• The importance of Shine as part of your 5S System is not just appearance: 
    • Anything that does not belong in finished product should not have the opportunity to become a contaminant, hazardous or otherwise. 
    • My mother (you know her, I quote Mom frequently in my blogs) had this expression: "Don't write anything down on paper you that would not like to see on a billboard some day." 
      • Think about drawings, CARs (Corrective Action Requests), etc. Do you want those documents lying about where an auditor or potential customer could see them? How about a competitor? 
  • Cleaning materials should be clearly labeled as to their contents, stored neatly, and close at hand. 

Shine is a critical element of your 5S System. When things are neat and tidy, arranged in a logical fashion, it is easy to quickly identify abnormalities in your work space, processes, and products. Think 'Sleeping with the Enemy,' minus the psycho, while marveling at the level of mean on clean and organizational skills. If that thought sent a shiver down your spine, good! That should be your reaction going forward when any element of your 5S System is unfulfilled.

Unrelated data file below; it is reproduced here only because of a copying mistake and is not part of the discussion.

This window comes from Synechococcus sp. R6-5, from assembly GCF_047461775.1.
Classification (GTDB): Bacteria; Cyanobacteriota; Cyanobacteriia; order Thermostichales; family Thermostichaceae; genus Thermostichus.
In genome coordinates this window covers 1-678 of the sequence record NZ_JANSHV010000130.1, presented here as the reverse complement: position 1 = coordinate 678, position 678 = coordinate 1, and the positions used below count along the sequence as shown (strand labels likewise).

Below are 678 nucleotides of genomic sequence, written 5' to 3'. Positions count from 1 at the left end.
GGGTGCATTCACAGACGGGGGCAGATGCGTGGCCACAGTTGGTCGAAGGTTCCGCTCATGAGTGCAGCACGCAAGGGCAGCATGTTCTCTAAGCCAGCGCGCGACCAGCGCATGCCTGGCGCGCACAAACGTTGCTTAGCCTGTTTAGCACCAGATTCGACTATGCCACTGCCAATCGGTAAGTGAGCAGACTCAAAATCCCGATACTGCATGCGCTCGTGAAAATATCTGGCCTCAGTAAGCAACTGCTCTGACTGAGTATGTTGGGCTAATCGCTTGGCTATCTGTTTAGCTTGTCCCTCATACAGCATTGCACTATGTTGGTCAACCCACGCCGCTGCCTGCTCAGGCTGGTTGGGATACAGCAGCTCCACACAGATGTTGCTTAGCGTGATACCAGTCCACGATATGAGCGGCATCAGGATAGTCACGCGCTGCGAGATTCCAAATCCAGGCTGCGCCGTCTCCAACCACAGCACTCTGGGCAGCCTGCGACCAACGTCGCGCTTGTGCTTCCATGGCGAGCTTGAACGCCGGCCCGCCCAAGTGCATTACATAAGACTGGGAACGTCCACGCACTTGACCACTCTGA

5S System: Standardize

Why is it necessary to Standardize as part of your 5S System? While variety is the spice of life, consistency is the key to happiness, my friend. There's something to be said for having a routine. Utilize checklists, preferably electronic.

You know what has to be done and how it should be done, the same way, every day. It's reassuring to know that no matter where in the world you walk into a McDonald's, your Big Mac is going to be the Big Mac you recognize and expect, made the same way, every time. 

What benefits can you expect when you Standardize? 

  • Repetition: It's vital for training. You train all associates to the Best Practices and continuously monitor for adherence to those practices. 
  • Ensuring consistency dramatically enhances the potential for reliability and repeatability. 
  • Procedures are increasingly robust by virtue of maintaining Standardized processes, and not only in how the work required to build product is performed. 
  • When you Standardize information, it is visible and transparent, enabling more effective communication, both verbal and non-verbal. 
  • All standards are known and visible. Taking the guesswork out of the equation multiplies predictability exponentially. Quality you can count on, consistently.